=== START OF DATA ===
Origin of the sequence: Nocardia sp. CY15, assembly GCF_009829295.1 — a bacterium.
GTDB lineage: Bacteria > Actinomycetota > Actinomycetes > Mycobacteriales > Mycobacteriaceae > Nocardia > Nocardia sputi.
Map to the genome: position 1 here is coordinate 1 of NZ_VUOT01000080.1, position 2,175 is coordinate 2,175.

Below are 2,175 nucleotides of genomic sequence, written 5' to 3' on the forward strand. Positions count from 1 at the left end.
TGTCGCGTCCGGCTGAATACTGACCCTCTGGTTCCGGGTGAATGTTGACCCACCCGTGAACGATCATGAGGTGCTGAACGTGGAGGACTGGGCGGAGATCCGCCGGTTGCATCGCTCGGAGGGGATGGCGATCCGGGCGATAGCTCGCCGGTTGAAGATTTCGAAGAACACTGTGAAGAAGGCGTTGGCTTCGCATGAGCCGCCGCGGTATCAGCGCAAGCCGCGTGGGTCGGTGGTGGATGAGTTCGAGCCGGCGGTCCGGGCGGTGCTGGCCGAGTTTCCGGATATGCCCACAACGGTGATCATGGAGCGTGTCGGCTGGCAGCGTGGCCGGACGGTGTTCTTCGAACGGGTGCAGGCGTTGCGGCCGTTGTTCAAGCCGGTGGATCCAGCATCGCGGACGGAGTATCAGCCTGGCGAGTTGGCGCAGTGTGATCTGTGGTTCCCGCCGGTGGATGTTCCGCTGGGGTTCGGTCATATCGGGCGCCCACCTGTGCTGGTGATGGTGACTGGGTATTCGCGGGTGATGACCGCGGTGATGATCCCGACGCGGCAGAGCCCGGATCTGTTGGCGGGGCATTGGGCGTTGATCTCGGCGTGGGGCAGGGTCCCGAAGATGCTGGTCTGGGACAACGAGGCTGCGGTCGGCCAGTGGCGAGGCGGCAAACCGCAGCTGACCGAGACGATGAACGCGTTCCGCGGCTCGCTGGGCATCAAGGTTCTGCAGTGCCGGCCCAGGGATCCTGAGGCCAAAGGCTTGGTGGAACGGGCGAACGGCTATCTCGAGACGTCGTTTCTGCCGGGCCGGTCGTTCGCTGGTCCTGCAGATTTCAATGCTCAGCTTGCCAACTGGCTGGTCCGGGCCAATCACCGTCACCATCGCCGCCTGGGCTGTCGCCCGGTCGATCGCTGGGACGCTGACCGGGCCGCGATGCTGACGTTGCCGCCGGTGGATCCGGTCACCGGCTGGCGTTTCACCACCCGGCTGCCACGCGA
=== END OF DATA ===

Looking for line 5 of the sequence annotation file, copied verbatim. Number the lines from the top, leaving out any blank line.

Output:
TGTCGCGTCCGGCTGAATACTGACCCTCTGGTTCCGGGTGAATGTTGACCCACCCGTGAACGATCATGAGGTGCTGAACGTGGAGGACTGGGCGGAGATCCGCCGGTTGCATCGCTCGGAGGGGATGGCGATCCGGGCGATAGCTCGCCGGTTGAAGATTTCGAAGAACACTGTGAAGAAGGCGTTGGCTTCGCATGAGCCGCCGCGGTATCAGCGCAAGCCGCGTGGGTCGGTGGTGGATGAGTTCGAGCCGGCGGTCCGGGCGGTGCTGGCCGAGTTTCCGGATATGCCCACAACGGTGATCATGGAGCGTGTCGGCTGGCAGCGTGGCCGGACGGTGTTCTTCGAACGGGTGCAGGCGTTGCGGCCGTTGTTCAAGCCGGTGGATCCAGCATCGCGGACGGAGTATCAGCCTGGCGAGTTGGCGCAGTGTGATCTGTGGTTCCCGCCGGTGGATGTTCCGCTGGGGTTCGGTCATATCGGGCGCCCACCTGTGCTGGTGATGGTGACTGGGTATTCGCGGGTGATGACCGCGGTGATGATCCCGACGCGGCAGAGCCCGGATCTGTTGGCGGGGCATTGGGCGTTGATCTCGGCGTGGGGCAGGGTCCCGAAGATGCTGGTCTGGGACAACGAGGCTGCGGTCGGCCAGTGGCGAGGCGGCAAACCGCAGCTGACCGAGACGATGAACGCGTTCCGCGGCTCGCTGGGCATCAAGGTTCTGCAGTGCCGGCCCAGGGATCCTGAGGCCAAAGGCTTGGTGGAACGGGCGAACGGCTATCTCGAGACGTCGTTTCTGCCGGGCCGGTCGTTCGCTGGTCCTGCAGATTTCAATGCTCAGCTTGCCAACTGGCTGGTCCGGGCCAATCACCGTCACCATCGCCGCCTGGGCTGTCGCCCGGTCGATCGCTGGGACGCTGACCGGGCCGCGATGCTGACGTTGCCGCCGGTGGATCCGGTCACCGGCTGGCGTTTCACCACCCGGCTGCCACGCGA